Benefit Sanctions briefing, on DWP stats release of 19 Feb 2014 by David.Webster@glasgow.ac.uk

Key points from the new statistics

Highest numbers and rates of sanctions to date

Total JSA plus ESA sanctions in the year to 30 September 2013 were 897,690. This is the highest for any 12-month period since JSA was introduced in 1996. (Figure 1)

The number of JSA sanctions in the year to 30 September 2013 was 874,850, the highest since JSA was introduced in 1996. It compares with 500,000 in the year to 30 April 2010, the last month of the previous Labour government. (Figure 1)

In the year to 30 September 2013, JSA claimants were sanctioned at the rate of 5.11% per month, and in the 3 months to 30 September 2013 at the rate of 6.00% per month. These are the highest rates recorded since the start of JSA in 1996. (Figure 2)

Over the whole period of the Coalition, JSA sanctions have run at 4.42% of JSA claimants per month. This compares with approximately 2.46% during the Labour government from May 1997 to April 2010. (Note: I have previously given a figure of 2.60% for the monthly rate of sanctions under the Labour government but this was from April 2000 to April 2010. The new figure is fairer.)

In the period 22 Oct 2012 to 30 Sept 2013 (a period of 49 weeks), 527,574 individuals received a sanction. The highest published number for any 52 week period was 528,700 in the financial year 2010/11 (FoI request 2012-5156, 14th January 2013). This indicates that the number of individuals sanctioned within any 12-month period will also have reached its highest level since the beginning of JSA.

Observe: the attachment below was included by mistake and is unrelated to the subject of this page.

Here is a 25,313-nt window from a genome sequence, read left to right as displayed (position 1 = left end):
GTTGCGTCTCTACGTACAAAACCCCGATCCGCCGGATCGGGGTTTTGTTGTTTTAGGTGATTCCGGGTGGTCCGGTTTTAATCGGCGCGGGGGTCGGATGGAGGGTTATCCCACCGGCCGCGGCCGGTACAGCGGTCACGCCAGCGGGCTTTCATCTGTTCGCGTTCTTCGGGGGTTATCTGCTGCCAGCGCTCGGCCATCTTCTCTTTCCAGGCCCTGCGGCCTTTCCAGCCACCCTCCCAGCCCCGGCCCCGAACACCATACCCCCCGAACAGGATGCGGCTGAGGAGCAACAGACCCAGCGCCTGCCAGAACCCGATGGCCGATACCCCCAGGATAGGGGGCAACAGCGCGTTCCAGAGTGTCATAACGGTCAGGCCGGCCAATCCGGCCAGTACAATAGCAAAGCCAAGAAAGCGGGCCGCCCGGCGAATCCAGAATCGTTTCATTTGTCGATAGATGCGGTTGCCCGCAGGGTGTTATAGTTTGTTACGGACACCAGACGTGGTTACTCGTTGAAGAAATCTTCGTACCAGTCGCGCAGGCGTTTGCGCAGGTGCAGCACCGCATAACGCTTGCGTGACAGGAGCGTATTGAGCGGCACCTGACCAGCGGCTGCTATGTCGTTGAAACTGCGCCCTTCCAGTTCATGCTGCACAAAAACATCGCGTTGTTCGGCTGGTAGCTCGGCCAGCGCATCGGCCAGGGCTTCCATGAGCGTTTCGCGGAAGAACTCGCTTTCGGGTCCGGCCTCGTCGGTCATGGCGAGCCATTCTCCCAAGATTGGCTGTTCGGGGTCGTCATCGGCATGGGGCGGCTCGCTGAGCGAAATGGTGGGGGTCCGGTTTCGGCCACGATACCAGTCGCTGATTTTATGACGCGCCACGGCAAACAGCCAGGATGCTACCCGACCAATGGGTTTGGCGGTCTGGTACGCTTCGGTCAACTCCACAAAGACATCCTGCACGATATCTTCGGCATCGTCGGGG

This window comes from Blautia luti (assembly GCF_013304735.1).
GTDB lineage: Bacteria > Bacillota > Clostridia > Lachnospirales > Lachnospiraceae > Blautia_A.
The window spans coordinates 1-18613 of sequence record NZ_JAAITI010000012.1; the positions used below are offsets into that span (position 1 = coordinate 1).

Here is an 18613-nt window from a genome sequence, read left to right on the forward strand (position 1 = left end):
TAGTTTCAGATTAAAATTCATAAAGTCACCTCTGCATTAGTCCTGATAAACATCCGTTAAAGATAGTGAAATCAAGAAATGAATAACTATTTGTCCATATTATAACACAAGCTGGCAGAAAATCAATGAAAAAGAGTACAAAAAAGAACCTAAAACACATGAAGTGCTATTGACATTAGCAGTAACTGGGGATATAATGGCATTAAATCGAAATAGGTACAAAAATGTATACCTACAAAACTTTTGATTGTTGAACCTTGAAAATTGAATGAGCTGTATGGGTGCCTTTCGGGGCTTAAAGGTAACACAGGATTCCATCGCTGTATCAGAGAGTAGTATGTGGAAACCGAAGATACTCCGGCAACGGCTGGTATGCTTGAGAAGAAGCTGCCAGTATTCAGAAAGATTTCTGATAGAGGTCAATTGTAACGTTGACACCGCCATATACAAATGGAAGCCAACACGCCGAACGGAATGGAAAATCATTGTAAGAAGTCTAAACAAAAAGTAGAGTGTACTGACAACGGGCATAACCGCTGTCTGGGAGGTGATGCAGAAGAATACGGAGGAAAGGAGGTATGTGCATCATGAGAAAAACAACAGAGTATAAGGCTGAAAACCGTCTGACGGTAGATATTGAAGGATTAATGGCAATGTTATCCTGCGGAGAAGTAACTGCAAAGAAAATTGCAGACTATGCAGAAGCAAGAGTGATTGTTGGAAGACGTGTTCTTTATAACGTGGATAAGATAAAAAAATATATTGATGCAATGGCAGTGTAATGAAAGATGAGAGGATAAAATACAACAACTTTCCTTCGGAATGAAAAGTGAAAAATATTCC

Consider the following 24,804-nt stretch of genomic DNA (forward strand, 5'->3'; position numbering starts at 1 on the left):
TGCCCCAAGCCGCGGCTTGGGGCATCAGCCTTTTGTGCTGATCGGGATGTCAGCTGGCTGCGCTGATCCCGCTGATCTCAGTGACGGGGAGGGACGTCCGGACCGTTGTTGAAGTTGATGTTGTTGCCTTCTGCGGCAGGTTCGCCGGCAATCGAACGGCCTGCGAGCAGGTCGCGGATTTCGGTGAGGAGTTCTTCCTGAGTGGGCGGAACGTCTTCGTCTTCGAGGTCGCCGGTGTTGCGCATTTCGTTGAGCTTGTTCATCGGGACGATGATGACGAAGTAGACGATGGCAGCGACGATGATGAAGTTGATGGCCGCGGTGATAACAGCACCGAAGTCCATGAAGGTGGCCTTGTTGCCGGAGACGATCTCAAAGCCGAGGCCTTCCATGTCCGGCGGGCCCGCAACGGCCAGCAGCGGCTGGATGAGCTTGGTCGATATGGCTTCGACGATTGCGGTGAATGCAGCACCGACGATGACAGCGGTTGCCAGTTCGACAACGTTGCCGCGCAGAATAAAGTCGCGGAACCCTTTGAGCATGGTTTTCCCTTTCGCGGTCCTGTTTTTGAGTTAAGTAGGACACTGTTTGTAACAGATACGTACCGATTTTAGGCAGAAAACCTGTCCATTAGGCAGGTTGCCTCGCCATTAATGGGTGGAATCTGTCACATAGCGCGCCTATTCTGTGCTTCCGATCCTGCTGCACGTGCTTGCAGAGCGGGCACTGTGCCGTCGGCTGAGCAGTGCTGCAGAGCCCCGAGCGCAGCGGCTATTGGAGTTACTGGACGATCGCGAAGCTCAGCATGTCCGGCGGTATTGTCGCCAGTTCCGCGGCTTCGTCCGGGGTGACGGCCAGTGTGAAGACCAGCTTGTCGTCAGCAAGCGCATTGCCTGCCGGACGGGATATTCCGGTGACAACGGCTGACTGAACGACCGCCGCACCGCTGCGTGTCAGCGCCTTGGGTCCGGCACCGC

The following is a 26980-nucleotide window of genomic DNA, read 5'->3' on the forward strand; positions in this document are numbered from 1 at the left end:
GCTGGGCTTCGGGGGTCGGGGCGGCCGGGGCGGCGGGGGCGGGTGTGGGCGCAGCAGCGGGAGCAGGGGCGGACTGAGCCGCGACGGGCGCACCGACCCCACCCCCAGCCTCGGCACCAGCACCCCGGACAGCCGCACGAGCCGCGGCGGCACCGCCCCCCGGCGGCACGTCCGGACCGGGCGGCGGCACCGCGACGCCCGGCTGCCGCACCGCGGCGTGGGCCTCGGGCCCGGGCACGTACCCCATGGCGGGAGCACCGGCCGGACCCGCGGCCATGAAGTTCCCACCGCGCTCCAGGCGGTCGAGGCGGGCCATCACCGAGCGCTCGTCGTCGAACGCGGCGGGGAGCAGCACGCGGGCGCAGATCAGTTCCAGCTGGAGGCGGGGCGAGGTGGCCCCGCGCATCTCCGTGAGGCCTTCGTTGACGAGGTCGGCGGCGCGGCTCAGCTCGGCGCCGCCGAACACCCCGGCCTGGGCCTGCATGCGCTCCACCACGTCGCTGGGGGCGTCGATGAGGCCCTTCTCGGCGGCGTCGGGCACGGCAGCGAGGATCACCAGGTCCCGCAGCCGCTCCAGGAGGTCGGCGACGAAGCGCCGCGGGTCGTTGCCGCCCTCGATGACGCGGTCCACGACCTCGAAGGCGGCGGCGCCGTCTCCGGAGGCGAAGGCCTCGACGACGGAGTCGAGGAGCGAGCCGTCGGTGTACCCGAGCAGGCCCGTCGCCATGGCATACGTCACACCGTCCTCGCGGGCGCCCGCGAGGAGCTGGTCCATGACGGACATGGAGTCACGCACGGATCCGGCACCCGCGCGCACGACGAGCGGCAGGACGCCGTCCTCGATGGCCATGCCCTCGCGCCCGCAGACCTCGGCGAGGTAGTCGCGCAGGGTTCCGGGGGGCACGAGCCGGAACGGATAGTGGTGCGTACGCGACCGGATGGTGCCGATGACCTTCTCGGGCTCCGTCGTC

In the year to 30 September 2013 there were 22,840 sanctions imposed on ESA claimants in the Work Related Activity Group. This is the highest for any 12-month period since sanctions were introduced for ESA WRAG claimants in October 2008.

The rate of sanctions for ESA WRAG claimants is much lower than for JSA claimants but is rising and has almost reached 0.5% per month (Figure 3).

  • Appeals: There has been a sensational increase in the success rate of claimants at Tribunal– but only one in 50 claimants appeals
  • More JSA claimants given three-year sanctions
  • Failure to participate in training/employment schemes and not ‘actively seeking work’ are now the main reasons for JSA sanctions

Reasons for ESA sanctions

  • The Work Programme: Twice as many sanctions as job outcomes
  • Cancelled referrals from Work Programme contractors indicate defective paperwork on a big scale

Download full briefing: http://preview.tinyurl.com/devastatingsanctions

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